Teapots, toilet doors and team play

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“I always considered Rodney Marsh a sugar-coated turd.”

You don’t expect footballers to write like Oscar Wilde but I had hoped for something more eloquent from Len Glover, whose thundering runs down the wing for Leicester in the 1970s left such an impression on me as a callow, spotty youth that I named my hard disk after him.

Glover’s memoir mines depths left unplumbed by Frank Worthington’s One Hump Or Two, a legendarily naff autobiography redeemed by the flicker-rama (which actually works), some amusing dressing room tales of Jimmy Bloomfield’s Leicester, and a hilarious scene where Omar Sharif, even more a legendary playboy than Worthington, declares himself “deeply moved” to meet a couple of Leicester players.

Glover: Not the biggest fan of Rodney Marsh 

But, on the basis of the nine page extract I downloaded from, Glover’s memoir makes Worthington’s book read like the effervescent prose of Martin Amis.

Len was a great player though. I can still hear the roar of anticipation that greeted him at Filbert Street whenever he got the ball on the left and bombed forward.

Glover was almost what Michael Parkinson called a “closet winger.” Parky coined the term after watching wingers in local leagues who would flick the ball off a toilet door and nip past the defender to collect the rebound. Glover didn’t actually use a toilet door - just beat the defender so often and swiftly you suspected trickery was involved.

Parkinson eulogises closet wingers in an amusing paperback called Football Crazy which suggested, only semi-seriously, that England manager Sir Alf Ramsey conceived his hatred of wingers after being left on the turf by one and told by a supporter: “Alf Ramsey, thou art about as much use as a chocolate teapot.”

Parky: Does love a good closet winger

It’s an intriguing theory and given that Alf, for all his genius, had a photographic – and phonographic – memory for slights, not entirely to be discounted. Terry Venables still believes he unwittingly sealed his fate as an international by going up to the stonefaced one at his first England training session and reminding Ramsey their parents had been neighbours.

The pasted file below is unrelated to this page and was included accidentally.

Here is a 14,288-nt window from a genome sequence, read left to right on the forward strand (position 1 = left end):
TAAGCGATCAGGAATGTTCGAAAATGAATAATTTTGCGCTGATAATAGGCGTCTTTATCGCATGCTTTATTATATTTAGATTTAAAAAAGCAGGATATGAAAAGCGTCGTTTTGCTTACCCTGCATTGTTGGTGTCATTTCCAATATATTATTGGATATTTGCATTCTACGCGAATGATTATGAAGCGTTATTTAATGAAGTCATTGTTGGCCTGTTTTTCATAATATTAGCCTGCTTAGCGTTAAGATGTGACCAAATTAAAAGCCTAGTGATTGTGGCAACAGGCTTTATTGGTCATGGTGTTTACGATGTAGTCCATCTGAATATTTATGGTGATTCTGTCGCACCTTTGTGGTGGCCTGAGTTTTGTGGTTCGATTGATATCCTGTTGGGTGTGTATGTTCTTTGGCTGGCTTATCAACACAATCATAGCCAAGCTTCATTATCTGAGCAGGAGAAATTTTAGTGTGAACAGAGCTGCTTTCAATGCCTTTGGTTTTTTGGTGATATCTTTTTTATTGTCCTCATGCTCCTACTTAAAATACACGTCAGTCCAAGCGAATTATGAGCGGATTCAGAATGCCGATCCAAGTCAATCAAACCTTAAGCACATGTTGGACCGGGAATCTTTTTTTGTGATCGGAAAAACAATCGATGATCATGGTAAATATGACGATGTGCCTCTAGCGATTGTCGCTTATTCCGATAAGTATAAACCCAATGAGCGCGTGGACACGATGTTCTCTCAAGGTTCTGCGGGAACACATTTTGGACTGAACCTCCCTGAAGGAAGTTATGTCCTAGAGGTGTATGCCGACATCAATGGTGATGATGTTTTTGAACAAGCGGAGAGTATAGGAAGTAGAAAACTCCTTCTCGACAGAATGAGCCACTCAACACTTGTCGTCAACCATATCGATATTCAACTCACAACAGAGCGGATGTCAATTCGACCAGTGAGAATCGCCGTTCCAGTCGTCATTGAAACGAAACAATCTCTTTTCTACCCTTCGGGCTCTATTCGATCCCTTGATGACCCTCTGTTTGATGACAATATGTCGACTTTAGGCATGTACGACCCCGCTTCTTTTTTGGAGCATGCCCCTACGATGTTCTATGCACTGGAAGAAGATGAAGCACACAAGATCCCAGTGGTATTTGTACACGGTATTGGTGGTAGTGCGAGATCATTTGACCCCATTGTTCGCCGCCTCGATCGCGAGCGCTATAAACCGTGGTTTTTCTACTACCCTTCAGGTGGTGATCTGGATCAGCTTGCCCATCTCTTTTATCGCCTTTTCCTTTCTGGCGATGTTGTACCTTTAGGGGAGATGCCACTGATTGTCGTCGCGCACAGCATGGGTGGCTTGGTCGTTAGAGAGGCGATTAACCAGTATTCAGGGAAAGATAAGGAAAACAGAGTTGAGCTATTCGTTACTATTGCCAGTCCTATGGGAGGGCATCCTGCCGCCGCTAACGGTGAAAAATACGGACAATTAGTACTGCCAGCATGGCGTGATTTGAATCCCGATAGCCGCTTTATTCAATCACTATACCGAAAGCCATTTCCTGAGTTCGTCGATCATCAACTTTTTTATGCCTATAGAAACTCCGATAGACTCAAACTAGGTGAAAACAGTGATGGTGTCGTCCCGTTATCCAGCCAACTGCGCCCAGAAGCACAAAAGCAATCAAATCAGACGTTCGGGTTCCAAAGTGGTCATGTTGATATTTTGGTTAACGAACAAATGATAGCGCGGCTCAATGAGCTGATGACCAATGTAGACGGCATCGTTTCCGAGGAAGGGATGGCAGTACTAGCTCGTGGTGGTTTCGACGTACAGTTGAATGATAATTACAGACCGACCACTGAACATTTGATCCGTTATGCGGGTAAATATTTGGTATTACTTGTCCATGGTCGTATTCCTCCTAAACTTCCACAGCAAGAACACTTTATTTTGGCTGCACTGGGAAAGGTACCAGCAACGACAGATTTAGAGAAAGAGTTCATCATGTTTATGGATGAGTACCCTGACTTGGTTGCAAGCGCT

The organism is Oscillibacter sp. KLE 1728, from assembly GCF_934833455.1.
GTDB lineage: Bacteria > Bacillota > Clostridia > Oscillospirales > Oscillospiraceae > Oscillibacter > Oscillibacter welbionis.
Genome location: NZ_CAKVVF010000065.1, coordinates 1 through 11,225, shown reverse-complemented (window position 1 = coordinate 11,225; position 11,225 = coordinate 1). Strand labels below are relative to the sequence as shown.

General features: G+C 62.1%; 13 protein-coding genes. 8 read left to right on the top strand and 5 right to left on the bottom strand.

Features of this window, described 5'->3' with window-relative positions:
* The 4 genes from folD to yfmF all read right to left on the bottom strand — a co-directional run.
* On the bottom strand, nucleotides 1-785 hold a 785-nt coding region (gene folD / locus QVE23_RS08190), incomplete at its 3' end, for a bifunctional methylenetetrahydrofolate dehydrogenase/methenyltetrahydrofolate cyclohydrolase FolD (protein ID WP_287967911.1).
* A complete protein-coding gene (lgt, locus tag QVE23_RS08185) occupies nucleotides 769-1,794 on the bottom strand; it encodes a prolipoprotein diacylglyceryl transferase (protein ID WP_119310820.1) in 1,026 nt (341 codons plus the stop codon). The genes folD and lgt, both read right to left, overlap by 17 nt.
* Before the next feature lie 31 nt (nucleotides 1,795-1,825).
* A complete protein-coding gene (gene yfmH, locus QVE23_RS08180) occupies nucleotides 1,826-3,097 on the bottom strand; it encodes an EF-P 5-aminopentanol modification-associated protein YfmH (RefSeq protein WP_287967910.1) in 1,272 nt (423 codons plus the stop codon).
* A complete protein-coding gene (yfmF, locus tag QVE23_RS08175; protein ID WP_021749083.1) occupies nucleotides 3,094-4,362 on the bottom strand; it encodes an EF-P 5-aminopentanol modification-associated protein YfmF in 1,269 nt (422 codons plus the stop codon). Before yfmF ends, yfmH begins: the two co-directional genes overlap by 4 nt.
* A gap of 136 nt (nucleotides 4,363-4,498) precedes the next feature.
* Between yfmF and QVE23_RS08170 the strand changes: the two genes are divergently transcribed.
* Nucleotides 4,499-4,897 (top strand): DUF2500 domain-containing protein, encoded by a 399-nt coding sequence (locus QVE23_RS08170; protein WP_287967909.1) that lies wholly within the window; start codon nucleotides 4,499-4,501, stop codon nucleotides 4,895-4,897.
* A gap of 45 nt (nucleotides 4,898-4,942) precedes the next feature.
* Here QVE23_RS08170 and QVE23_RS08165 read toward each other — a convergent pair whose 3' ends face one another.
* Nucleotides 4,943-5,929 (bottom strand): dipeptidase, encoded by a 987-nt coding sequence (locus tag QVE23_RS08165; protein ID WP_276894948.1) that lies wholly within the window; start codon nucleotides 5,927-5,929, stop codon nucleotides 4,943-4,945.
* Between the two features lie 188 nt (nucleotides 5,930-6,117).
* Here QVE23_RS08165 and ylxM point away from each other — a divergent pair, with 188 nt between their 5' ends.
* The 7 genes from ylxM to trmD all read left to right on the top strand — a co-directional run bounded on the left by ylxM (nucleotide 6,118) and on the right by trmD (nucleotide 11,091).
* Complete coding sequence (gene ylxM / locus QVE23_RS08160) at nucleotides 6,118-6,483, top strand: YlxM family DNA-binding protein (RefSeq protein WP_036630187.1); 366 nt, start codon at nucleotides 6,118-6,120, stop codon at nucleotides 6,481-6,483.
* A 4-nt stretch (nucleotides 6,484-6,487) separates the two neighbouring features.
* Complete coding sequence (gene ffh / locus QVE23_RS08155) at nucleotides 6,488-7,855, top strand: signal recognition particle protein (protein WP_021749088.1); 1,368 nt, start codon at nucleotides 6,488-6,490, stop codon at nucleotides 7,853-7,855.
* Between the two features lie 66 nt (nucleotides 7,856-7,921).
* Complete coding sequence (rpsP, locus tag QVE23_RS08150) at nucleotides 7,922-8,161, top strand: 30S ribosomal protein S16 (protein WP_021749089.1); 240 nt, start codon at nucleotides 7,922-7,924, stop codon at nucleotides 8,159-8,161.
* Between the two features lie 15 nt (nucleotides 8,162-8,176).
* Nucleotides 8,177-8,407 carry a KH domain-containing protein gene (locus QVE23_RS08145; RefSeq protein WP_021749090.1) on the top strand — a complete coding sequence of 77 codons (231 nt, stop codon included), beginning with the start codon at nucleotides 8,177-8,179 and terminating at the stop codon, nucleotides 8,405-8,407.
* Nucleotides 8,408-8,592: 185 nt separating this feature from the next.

The 1960s may, officially, have been the swinging start to a classless society but Ramsey tried to disguise his estuary English and, asked where his parents lived, gave the chillingly detached reply: “In Dagenham I believe.”

David Thomson’s 4-2, a heroic, brilliant and doomed attempt to narrate the history of the 1966 World Cup final kick by kick, captures Ramsey perfectly noting: “Alf had the haunted look of a disappointed father.”

Ramsey belonged to a different generation of British hero, taking the stiff upper lip to such extremes that even as Geoff Hurst put England 4-2 ahead at Wembley he sat, unmoved, on the bench, while everyone around him lost their heads.

Alf maintains a poker face as England seal World Cup success

Since 1966, an anti-myth has sprung up around that triumph. Ramsey has been pigeonholed as a professional killjoy whose success killed something noble and artistic in the English game. This myth has been fuelled by the cult of Rob Steen’s mavericks – the 1970s geniuses like Marsh, Bowles, Currie and Worthington – ignored by Ramsey, Revie and many other top coaches.

This cultural war is still being fought with the brilliant, rancorous Alan Hudson suggesting 1966 was all down to home advantage and that Ramsey, his nemesis, should be judged by his failure to qualify for the 1974 World Cup. Hudson even suggested that: “If Tony Waddington [his old Stoke manager] had been England manager we’d have won another World Cup.”

Ramsey and Revie were not the first coaches to wrestle with the question of how much allowance you make for genius. And, 30 years later, nobody has really resolved the issue, each coach making a case-by-case judgement call with every troublesome genius.

But after 12 years of talented England players who have mysteriously failed to function as a team, maybe it’s time to admit Ramsey was right. And in Capello, the FA have appointed the closest thing you can get to Ramsey without entering the resurrection business.

Glover never played for England. But he took it well. Unlike his Leicester teammate Alan Birchenall who, Worthington alleges, had to be restrained from hitting Bobby Charlton at an awards dinner because Charlton, Birch felt, “has been keeping me out the England team for years.”

Worthington in his early 1970s pomp 

Every now and then Birchenall would hit a screamer, justifying his selection by Jimmy Bloomfield who was probably the Foxes’ last great manager – and he left 31 years ago.

Leicester City 5 Ipswich Town 0, under Bloomfield in 1973/74, was the most exciting game I ever saw although, such are the vagaries of memory, that I recall the crossbar twanging – from a shot by Worthington – better than I do any of the goals, even though Frankie scored a hat-trick.

Funny thing memory. Of all the games I’ve watched, it’s the incongruous images that stand out. Like the Highbury faithful singing “There’s only one Brian Talbot” after the midfield workhorse scored a hat-trick against West Brom in the early 1980s. If I hadn’t been there, I’d never have believed it possible.

I do though cherish the memory of Hristo Stoichkov’s wonder goal against Romania at Euro 96 – I can still picture the contemptuous ease with which he ran through the Romanian midfield. Stoichkov had it all: genius, arrogance, technique and monumental laziness.

His memoirs would be worth reading – sugar-coated expletives and all.

Stoichkov takes plaudits after wonder goal vs Romania